• Wellington International Student Excellence Awards 2016

    Twelve international students were acknowledged at the inaugural Wellington International Student Excellence Awards, held at Parliament on Friday 14 October. The awards, presented by Deputy Prime Minister, Bill English, recognise the region’s best all-round international students.

    Wellington Regional Economic Development Agency (WREDA) Chief Executive, Chris Whelan, says international students are an important part of New Zealand’s education community, with the awards taking into account academic achievement as well as contributions made in sports, arts and the community.

    “Last year, approximately 7,500 international students studied in Wellington. They not only make a valuable economic contribution, but make an important cultural impact on their school communities,” said Whelan.

    “We’ve developed these awards to recognise the contribution made by individual students.”

    The winners covered a range of ages, from a primary school pupil to PhD student, including:

    Student Awards 6To Quan Quach

    As a member of young leadership groups including Vic Crew, Victoria University of Wellington Student Association, Kiwi Mate and AIESEC, To Quan Quach of Vietnam has made a significant contribution to internationalising Victoria University. To is also on the Business School’s Dean’s List for academic achievement. 

    Student Awards 3Anamika Nampoothiry

    Hailing from India, Anamika Nampoothiry has made a second home in Wellington, where she currently studies at WelTec, after previously studying at Queen Margaret College. Anamika was awarded proxime accessit in 2015, and a top IB scholar award. She is a dancer and singer, student librarian, and soon-to-be engineer.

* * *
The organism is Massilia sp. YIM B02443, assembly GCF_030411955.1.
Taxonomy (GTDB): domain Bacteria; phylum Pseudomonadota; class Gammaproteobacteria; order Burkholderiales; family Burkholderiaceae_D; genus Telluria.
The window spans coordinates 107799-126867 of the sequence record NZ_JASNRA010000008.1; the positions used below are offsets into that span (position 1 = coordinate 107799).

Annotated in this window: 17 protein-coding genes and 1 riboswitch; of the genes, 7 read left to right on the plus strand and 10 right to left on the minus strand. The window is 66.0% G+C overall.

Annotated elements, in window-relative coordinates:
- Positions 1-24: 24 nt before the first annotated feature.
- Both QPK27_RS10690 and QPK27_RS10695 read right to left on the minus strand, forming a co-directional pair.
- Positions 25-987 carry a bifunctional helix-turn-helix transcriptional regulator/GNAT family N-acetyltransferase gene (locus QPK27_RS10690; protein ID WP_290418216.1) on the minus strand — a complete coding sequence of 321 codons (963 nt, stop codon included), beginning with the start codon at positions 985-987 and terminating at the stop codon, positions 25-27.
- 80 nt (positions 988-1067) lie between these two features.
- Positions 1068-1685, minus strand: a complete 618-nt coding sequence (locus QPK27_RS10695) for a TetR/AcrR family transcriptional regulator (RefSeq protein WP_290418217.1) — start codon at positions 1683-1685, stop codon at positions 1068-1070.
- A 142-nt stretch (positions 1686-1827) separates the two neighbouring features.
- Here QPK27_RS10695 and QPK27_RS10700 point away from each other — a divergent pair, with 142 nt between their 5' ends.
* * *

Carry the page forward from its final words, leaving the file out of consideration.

Student Awards 4Yang Xiao

    Currently studying at Onslow College, Yang Xiao from China, has helped organise multiple fundraising and social events to encourage integration within school life and beyond. Yang plans to study at Victoria University before pursuing his dream of becoming a pilot for Air New Zealand. 

    Student Awards 1Lothar Krumpen

    Leaving Germany for Wellington’s Scots College, Lothar Krumpen soon made too many friends to leave his new home, and decided to continue his New Zealand study at Victoria University last year. As well as being a top law student and averaging A+’s in his commerce papers, Lothar has represented both Wellington and the New Zealand University hockey teams.

  • Asia comes to Marsden School

    With funding from the Asia New Zealand Foundation, Marsden Head of Humanities, Fiona Crawford, organised a full day of activities for students, with the aim to increase their cultural awareness and educate them on a region with increasing ties to New Zealand.

    "We want our students to thrive and contribute towards putting New Zealand on the map, so it is our responsibility to equip them for their future relationships with Asia," Crawford said.

    Marsden costumes

    Marsden students dressed up for Experience Asia Day.